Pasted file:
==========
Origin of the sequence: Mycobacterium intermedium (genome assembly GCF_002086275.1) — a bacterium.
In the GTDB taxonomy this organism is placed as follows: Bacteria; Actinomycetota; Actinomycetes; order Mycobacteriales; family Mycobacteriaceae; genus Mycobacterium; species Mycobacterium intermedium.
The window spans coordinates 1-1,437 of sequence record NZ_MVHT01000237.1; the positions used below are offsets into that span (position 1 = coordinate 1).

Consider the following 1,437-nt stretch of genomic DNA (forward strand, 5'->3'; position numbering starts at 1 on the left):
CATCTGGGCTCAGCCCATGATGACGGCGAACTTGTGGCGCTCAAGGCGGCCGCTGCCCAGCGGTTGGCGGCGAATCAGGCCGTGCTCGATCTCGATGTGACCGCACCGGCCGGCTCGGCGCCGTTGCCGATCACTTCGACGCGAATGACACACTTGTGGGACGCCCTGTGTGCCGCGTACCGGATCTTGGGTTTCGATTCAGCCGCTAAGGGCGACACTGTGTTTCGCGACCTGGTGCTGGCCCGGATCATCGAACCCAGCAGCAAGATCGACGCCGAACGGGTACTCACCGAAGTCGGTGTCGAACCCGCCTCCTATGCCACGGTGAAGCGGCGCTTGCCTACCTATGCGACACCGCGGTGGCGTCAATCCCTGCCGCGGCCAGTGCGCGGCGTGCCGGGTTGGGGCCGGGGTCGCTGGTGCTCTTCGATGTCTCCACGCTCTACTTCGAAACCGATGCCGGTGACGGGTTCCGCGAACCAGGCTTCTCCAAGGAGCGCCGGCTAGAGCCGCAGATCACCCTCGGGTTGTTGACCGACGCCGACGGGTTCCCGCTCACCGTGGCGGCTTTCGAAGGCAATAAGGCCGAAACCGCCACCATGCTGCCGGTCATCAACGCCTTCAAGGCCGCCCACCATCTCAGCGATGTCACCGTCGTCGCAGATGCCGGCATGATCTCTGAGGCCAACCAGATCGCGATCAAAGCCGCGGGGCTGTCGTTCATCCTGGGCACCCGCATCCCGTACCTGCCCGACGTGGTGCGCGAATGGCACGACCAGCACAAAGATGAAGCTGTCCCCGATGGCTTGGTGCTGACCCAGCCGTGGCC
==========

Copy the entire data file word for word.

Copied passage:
Origin of the sequence: Mycobacterium intermedium (genome assembly GCF_002086275.1) — a bacterium.
In the GTDB taxonomy this organism is placed as follows: Bacteria; Actinomycetota; Actinomycetes; order Mycobacteriales; family Mycobacteriaceae; genus Mycobacterium; species Mycobacterium intermedium.
The window spans coordinates 1-1,437 of sequence record NZ_MVHT01000237.1; the positions used below are offsets into that span (position 1 = coordinate 1).

Consider the following 1,437-nt stretch of genomic DNA (forward strand, 5'->3'; position numbering starts at 1 on the left):
CATCTGGGCTCAGCCCATGATGACGGCGAACTTGTGGCGCTCAAGGCGGCCGCTGCCCAGCGGTTGGCGGCGAATCAGGCCGTGCTCGATCTCGATGTGACCGCACCGGCCGGCTCGGCGCCGTTGCCGATCACTTCGACGCGAATGACACACTTGTGGGACGCCCTGTGTGCCGCGTACCGGATCTTGGGTTTCGATTCAGCCGCTAAGGGCGACACTGTGTTTCGCGACCTGGTGCTGGCCCGGATCATCGAACCCAGCAGCAAGATCGACGCCGAACGGGTACTCACCGAAGTCGGTGTCGAACCCGCCTCCTATGCCACGGTGAAGCGGCGCTTGCCTACCTATGCGACACCGCGGTGGCGTCAATCCCTGCCGCGGCCAGTGCGCGGCGTGCCGGGTTGGGGCCGGGGTCGCTGGTGCTCTTCGATGTCTCCACGCTCTACTTCGAAACCGATGCCGGTGACGGGTTCCGCGAACCAGGCTTCTCCAAGGAGCGCCGGCTAGAGCCGCAGATCACCCTCGGGTTGTTGACCGACGCCGACGGGTTCCCGCTCACCGTGGCGGCTTTCGAAGGCAATAAGGCCGAAACCGCCACCATGCTGCCGGTCATCAACGCCTTCAAGGCCGCCCACCATCTCAGCGATGTCACCGTCGTCGCAGATGCCGGCATGATCTCTGAGGCCAACCAGATCGCGATCAAAGCCGCGGGGCTGTCGTTCATCCTGGGCACCCGCATCCCGTACCTGCCCGACGTGGTGCGCGAATGGCACGACCAGCACAAAGATGAAGCTGTCCCCGATGGCTTGGTGCTGACCCAGCCGTGGCC